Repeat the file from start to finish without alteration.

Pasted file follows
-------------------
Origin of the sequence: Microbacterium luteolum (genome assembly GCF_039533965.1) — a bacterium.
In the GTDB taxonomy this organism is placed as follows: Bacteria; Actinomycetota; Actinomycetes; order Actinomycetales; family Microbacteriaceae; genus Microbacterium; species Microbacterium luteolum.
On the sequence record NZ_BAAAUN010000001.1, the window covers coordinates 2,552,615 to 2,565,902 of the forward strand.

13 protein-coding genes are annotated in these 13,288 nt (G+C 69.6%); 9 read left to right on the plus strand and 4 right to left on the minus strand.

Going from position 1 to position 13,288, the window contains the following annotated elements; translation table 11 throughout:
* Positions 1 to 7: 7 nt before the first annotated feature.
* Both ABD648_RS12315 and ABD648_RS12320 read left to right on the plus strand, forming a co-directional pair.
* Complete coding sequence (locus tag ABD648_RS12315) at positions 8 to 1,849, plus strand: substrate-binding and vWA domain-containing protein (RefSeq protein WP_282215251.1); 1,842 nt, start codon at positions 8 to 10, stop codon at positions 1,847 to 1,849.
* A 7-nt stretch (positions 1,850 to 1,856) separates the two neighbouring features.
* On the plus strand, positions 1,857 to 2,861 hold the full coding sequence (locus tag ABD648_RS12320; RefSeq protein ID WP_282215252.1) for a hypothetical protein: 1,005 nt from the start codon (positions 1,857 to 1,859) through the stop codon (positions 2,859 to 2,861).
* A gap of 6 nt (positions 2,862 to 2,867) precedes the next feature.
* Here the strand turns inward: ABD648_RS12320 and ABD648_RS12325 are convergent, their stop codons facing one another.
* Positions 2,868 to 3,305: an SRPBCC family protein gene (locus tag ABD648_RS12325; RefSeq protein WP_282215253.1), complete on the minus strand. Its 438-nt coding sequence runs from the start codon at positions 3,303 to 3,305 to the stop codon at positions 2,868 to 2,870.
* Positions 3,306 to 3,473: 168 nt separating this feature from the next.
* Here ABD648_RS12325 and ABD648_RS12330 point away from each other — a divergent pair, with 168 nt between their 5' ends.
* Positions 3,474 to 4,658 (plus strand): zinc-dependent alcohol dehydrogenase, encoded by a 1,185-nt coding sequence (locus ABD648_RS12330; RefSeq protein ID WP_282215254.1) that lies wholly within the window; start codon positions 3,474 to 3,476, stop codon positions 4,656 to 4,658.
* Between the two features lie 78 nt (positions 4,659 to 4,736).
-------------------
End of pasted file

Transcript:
Origin of the sequence: Microbacterium luteolum (genome assembly GCF_039533965.1) — a bacterium.
In the GTDB taxonomy this organism is placed as follows: Bacteria; Actinomycetota; Actinomycetes; order Actinomycetales; family Microbacteriaceae; genus Microbacterium; species Microbacterium luteolum.
On the sequence record NZ_BAAAUN010000001.1, the window covers coordinates 2,552,615 to 2,565,902 of the forward strand.

13 protein-coding genes are annotated in these 13,288 nt (G+C 69.6%); 9 read left to right on the plus strand and 4 right to left on the minus strand.

Going from position 1 to position 13,288, the window contains the following annotated elements; translation table 11 throughout:
* Positions 1 to 7: 7 nt before the first annotated feature.
* Both ABD648_RS12315 and ABD648_RS12320 read left to right on the plus strand, forming a co-directional pair.
* Complete coding sequence (locus tag ABD648_RS12315) at positions 8 to 1,849, plus strand: substrate-binding and vWA domain-containing protein (RefSeq protein WP_282215251.1); 1,842 nt, start codon at positions 8 to 10, stop codon at positions 1,847 to 1,849.
* A 7-nt stretch (positions 1,850 to 1,856) separates the two neighbouring features.
* On the plus strand, positions 1,857 to 2,861 hold the full coding sequence (locus tag ABD648_RS12320; RefSeq protein ID WP_282215252.1) for a hypothetical protein: 1,005 nt from the start codon (positions 1,857 to 1,859) through the stop codon (positions 2,859 to 2,861).
* A gap of 6 nt (positions 2,862 to 2,867) precedes the next feature.
* Here the strand turns inward: ABD648_RS12320 and ABD648_RS12325 are convergent, their stop codons facing one another.
* Positions 2,868 to 3,305: an SRPBCC family protein gene (locus tag ABD648_RS12325; RefSeq protein WP_282215253.1), complete on the minus strand. Its 438-nt coding sequence runs from the start codon at positions 3,303 to 3,305 to the stop codon at positions 2,868 to 2,870.
* Positions 3,306 to 3,473: 168 nt separating this feature from the next.
* Here ABD648_RS12325 and ABD648_RS12330 point away from each other — a divergent pair, with 168 nt between their 5' ends.
* Positions 3,474 to 4,658 (plus strand): zinc-dependent alcohol dehydrogenase, encoded by a 1,185-nt coding sequence (locus ABD648_RS12330; RefSeq protein ID WP_282215254.1) that lies wholly within the window; start codon positions 3,474 to 3,476, stop codon positions 4,656 to 4,658.
* Between the two features lie 78 nt (positions 4,659 to 4,736).